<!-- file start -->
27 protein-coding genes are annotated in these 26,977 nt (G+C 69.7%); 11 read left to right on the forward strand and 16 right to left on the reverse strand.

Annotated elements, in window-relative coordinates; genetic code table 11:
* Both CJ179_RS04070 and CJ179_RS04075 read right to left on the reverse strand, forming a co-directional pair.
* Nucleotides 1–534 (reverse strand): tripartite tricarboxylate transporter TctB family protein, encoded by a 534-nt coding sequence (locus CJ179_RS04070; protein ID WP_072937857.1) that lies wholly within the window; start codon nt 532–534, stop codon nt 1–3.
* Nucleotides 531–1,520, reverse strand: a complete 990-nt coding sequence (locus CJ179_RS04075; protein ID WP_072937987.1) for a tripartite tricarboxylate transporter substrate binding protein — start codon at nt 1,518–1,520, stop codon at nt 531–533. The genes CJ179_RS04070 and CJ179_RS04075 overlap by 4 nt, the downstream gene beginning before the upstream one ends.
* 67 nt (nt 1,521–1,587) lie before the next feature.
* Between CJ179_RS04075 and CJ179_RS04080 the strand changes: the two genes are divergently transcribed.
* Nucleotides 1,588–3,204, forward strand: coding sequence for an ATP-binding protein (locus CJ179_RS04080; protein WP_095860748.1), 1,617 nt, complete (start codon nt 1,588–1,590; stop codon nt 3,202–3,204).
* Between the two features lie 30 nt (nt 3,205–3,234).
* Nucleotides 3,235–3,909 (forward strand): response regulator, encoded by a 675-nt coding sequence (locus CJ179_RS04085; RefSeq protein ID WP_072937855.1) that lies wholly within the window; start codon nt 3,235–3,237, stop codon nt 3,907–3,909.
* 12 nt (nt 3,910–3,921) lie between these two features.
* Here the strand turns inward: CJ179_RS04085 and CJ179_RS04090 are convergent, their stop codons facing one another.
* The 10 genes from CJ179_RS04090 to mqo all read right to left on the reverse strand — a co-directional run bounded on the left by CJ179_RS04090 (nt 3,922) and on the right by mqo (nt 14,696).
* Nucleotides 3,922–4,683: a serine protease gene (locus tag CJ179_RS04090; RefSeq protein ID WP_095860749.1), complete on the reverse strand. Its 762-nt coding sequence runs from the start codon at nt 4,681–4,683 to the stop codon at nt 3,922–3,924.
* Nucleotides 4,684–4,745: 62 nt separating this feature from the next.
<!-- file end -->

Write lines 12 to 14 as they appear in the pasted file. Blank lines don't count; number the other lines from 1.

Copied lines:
* Here the strand turns inward: CJ179_RS04085 and CJ179_RS04090 are convergent, their stop codons facing one another.
* The 10 genes from CJ179_RS04090 to mqo all read right to left on the reverse strand — a co-directional run bounded on the left by CJ179_RS04090 (nt 3,922) and on the right by mqo (nt 14,696).
* Nucleotides 3,922–4,683: a serine protease gene (locus tag CJ179_RS04090; RefSeq protein ID WP_095860749.1), complete on the reverse strand. Its 762-nt coding sequence runs from the start codon at nt 4,681–4,683 to the stop codon at nt 3,922–3,924.